"By the way, Mark, Mrs. Mack's nephew called yesterday and tried to get some more money out of his aunt."
"Did you give him any?"
"No. She was very much frightened, but I threatened to call a policeman, and the fellow went off grumbling."
"She won't be safe till he gets into prison again."
On his way back to the jeweler's Mark met his friend Tom Trotter.
"Where are you goin'?"
Tom's eyes expanded like saucers.
"You ain't jokin'?"
"When you're goin'?"
"Goin' to be gone long?"
"I expect to be back in a week."
"I wish you'd take me with you."
"I'd like to, Tom, but I can't. Traveling costs money."
Tom showed considerable curiosity as to the nature of Mark's business, but on this point the telegraph boy was not communicative. He liked Tom as a friend, but did not dare to trust him with so important a secret.
Mr. Swan had already been to a ticket agent and procured a through ticket for Mark.
"Your train starts at four-thirty," said the jeweler. "You can engage a sleeping berth at the Grand Central depot. You will travel all night."
"I am sorry for that," said Mark. "I shall miss some of the scenery."
"You can arrange to travel over this part by day on your return."
It was four o'clock when Mark entered the depot. He thought it best to be on time. When the doors were opened he entered the station proper and sought the car containing his berth.
There was an upper and a lower berth, his being the lower. The two were numbered 7 and 8. He had scarcely taken his seat when a gentleman came in and sat down beside him. Neither he nor Mark had noticed each other particularly till the train had left the depot. Then the gentleman exclaimed in surprise, "Mark Mason?"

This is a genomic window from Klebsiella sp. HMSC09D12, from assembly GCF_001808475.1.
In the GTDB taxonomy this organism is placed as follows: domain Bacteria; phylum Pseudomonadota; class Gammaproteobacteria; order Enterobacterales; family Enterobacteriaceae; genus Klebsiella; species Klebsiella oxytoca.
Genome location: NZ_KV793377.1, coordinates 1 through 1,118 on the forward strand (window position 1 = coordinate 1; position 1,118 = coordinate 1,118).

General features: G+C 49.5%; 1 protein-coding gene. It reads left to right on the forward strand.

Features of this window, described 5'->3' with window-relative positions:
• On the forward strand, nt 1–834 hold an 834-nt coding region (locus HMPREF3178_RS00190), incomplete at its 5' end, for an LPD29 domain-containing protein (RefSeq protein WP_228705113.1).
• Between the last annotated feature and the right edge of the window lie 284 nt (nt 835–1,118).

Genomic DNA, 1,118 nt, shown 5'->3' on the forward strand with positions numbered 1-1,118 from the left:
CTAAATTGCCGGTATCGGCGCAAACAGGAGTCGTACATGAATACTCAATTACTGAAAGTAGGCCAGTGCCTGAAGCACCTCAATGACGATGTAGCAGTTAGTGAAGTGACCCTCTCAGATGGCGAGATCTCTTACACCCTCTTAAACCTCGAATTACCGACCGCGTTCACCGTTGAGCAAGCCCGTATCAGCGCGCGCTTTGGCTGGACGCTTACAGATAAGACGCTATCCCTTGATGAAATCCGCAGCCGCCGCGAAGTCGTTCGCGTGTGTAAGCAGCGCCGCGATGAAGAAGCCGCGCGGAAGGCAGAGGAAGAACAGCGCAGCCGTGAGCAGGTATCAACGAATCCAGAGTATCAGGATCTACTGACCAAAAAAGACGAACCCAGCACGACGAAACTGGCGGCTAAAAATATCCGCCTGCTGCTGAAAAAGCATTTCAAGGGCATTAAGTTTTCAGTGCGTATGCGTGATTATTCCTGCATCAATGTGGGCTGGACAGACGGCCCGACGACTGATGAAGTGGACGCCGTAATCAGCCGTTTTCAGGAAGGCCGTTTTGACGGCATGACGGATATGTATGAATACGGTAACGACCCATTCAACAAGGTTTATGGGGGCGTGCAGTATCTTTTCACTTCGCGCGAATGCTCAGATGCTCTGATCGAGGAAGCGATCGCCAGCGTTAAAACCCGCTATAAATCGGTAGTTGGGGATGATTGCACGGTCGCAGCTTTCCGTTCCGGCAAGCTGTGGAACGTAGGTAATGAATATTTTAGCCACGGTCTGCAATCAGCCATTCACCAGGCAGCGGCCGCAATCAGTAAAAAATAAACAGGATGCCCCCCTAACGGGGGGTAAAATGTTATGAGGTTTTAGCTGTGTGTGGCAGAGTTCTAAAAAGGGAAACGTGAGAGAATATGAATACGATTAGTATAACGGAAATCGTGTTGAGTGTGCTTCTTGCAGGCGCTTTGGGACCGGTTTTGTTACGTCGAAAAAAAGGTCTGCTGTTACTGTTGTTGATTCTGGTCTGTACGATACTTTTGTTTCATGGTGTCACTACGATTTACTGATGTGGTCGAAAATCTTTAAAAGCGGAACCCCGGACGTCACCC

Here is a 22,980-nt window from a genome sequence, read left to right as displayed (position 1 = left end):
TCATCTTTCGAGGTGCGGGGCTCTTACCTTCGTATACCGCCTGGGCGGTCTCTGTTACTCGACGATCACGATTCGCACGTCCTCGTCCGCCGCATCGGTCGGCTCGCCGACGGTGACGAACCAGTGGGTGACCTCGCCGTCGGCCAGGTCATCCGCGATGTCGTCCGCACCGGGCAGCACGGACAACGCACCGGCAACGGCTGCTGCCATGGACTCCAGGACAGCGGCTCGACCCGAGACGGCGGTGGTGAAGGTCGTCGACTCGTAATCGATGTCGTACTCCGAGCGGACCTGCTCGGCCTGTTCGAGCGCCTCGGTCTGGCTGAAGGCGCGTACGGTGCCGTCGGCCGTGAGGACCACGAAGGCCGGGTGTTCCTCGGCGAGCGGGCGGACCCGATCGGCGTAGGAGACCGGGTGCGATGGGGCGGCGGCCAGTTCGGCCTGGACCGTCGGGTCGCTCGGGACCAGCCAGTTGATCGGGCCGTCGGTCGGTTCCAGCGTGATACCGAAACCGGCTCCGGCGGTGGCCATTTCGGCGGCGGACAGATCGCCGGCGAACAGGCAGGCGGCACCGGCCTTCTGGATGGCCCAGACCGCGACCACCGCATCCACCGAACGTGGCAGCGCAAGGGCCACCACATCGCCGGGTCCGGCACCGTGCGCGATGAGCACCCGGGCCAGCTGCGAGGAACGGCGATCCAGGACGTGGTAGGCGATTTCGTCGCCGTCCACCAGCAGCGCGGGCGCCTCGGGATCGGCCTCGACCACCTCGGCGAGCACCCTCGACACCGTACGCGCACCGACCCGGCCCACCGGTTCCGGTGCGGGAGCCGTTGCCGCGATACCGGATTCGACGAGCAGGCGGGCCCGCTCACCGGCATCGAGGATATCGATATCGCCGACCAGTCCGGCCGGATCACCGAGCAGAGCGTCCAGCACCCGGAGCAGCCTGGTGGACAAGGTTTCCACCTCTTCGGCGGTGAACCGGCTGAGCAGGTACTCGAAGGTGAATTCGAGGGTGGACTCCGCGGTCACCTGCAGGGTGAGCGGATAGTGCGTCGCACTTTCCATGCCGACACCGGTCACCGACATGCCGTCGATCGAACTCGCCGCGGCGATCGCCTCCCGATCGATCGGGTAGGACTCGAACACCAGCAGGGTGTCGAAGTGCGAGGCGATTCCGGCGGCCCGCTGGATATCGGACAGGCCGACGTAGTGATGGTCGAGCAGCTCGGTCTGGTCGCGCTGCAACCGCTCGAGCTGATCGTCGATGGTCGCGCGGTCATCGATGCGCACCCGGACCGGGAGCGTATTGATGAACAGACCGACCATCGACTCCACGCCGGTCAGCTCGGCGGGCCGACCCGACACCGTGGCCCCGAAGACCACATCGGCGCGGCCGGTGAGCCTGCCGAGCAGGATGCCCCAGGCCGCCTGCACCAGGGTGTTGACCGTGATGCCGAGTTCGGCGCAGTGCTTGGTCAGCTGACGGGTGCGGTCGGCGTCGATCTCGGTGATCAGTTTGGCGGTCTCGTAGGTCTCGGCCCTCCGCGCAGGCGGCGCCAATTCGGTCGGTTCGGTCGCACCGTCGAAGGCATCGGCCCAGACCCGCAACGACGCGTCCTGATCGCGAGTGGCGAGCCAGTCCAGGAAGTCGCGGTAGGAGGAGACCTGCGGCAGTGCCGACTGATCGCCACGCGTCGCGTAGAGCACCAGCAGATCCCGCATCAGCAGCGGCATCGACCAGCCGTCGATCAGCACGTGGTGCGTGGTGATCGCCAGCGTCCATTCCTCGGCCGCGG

"Uncle Solon?" exclaimed the messenger in equal surprise.
"What brings you here?"
"A ticket," answered Mark briefly.
"You are in the wrong car. Didn't you know that this is the Limited Western Express?"
"Yes. I know it."
"Where are you going then?"
"I shall stop at Buffalo," answered Mark, not caring to mention his further destination.
Solon Talbot looked amazed.
"What on earth carries you out there?" he asked.
"This train," answered Mark demurely.
Solon Talbot frowned.
"You know what I mean. Why are you going to Buffalo?"
"A little matter of business."
"What business can a boy like you possibly have, I'd like to know?"
"It isn't my own business, Uncle Solon, and so I don't feel at liberty to tell."
"It is very strange. Have you a sleeping berth?"
"That is the lower berth—just the one I wanted," exclaimed Talbot in vexation. "Mine is the upper. Let me see your sleeping check."
Mark showed it. Solon Talbot regarded it enviously.
"I will give you twenty-five cents to exchange," he said.
"I will exchange without the twenty-five cents if you prefer the lower berth."
"I do, but—I would rather pay."
"I can't accept it. Here is the check. Give me yours in return."
Solon did so muttering his thanks rather ungraciously. He hated to be under any obligation to his nephew.
"Where is Edgar?" asked Mark.
"I left him in New York. I am going back to Syracuse to attend to a little business, and shall then return to New York."
Mr. Talbot took out an evening paper and began to read. Mark prepared to look around him. Presently Mr. Talbot arose.
"I am going into the smoking-car to smoke a cigar," he said. "Have an eye on my grip while I am gone."
"All right, uncle."
Hours passed. The two travelers retired to their respective berths. About two o'clock Mark was startled by a severe shock that nearly threw him out of his berth. There was a confused shouting, and Mark heard some one crying.
Leaning out of the berth he saw Solon Talbot standing in the aisle, his face pale as a sheet.
There was a swaying movement of the car, and a sudden lurch. The car had gone over an embankment.